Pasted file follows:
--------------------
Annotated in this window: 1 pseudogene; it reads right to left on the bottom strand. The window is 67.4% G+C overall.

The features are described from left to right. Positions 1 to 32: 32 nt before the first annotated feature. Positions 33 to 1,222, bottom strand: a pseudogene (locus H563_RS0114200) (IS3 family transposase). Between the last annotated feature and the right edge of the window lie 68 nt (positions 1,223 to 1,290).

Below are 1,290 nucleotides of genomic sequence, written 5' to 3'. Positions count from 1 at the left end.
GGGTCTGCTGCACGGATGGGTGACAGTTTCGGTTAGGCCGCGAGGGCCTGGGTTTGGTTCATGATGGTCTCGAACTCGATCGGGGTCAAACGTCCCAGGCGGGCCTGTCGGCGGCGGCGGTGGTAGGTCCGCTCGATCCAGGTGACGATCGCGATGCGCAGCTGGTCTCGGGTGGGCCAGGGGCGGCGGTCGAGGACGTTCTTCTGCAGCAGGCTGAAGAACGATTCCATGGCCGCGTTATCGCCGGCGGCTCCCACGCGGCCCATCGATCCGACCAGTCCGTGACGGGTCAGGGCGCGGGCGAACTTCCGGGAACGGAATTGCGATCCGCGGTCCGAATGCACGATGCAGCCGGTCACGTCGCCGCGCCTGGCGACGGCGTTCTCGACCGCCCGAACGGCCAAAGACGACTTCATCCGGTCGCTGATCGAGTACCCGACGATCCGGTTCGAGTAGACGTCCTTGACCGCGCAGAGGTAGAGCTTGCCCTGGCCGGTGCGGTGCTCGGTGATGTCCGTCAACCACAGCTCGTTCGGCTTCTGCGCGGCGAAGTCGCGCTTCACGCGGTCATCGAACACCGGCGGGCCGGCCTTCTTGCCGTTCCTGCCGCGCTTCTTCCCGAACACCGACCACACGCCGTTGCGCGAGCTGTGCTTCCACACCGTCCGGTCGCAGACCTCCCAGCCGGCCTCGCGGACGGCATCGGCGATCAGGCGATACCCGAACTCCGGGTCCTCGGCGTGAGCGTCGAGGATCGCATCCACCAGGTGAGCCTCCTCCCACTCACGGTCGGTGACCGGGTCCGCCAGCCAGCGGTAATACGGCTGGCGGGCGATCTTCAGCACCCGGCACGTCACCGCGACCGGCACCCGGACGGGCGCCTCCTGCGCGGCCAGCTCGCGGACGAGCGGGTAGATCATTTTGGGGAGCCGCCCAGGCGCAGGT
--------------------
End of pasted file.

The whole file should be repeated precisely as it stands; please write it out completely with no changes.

Annotated in this window: 1 pseudogene; it reads right to left on the bottom strand. The window is 67.4% G+C overall.

The features are described from left to right. Positions 1 to 32: 32 nt before the first annotated feature. Positions 33 to 1,222, bottom strand: a pseudogene (locus H563_RS0114200) (IS3 family transposase). Between the last annotated feature and the right edge of the window lie 68 nt (positions 1,223 to 1,290).

Below are 1,290 nucleotides of genomic sequence, written 5' to 3'. Positions count from 1 at the left end.
GGGTCTGCTGCACGGATGGGTGACAGTTTCGGTTAGGCCGCGAGGGCCTGGGTTTGGTTCATGATGGTCTCGAACTCGATCGGGGTCAAACGTCCCAGGCGGGCCTGTCGGCGGCGGCGGTGGTAGGTCCGCTCGATCCAGGTGACGATCGCGATGCGCAGCTGGTCTCGGGTGGGCCAGGGGCGGCGGTCGAGGACGTTCTTCTGCAGCAGGCTGAAGAACGATTCCATGGCCGCGTTATCGCCGGCGGCTCCCACGCGGCCCATCGATCCGACCAGTCCGTGACGGGTCAGGGCGCGGGCGAACTTCCGGGAACGGAATTGCGATCCGCGGTCCGAATGCACGATGCAGCCGGTCACGTCGCCGCGCCTGGCGACGGCGTTCTCGACCGCCCGAACGGCCAAAGACGACTTCATCCGGTCGCTGATCGAGTACCCGACGATCCGGTTCGAGTAGACGTCCTTGACCGCGCAGAGGTAGAGCTTGCCCTGGCCGGTGCGGTGCTCGGTGATGTCCGTCAACCACAGCTCGTTCGGCTTCTGCGCGGCGAAGTCGCGCTTCACGCGGTCATCGAACACCGGCGGGCCGGCCTTCTTGCCGTTCCTGCCGCGCTTCTTCCCGAACACCGACCACACGCCGTTGCGCGAGCTGTGCTTCCACACCGTCCGGTCGCAGACCTCCCAGCCGGCCTCGCGGACGGCATCGGCGATCAGGCGATACCCGAACTCCGGGTCCTCGGCGTGAGCGTCGAGGATCGCATCCACCAGGTGAGCCTCCTCCCACTCACGGTCGGTGACCGGGTCCGCCAGCCAGCGGTAATACGGCTGGCGGGCGATCTTCAGCACCCGGCACGTCACCGCGACCGGCACCCGGACGGGCGCCTCCTGCGCGGCCAGCTCGCGGACGAGCGGGTAGATCATTTTGGGGAGCCGCCCAGGCGCAGGT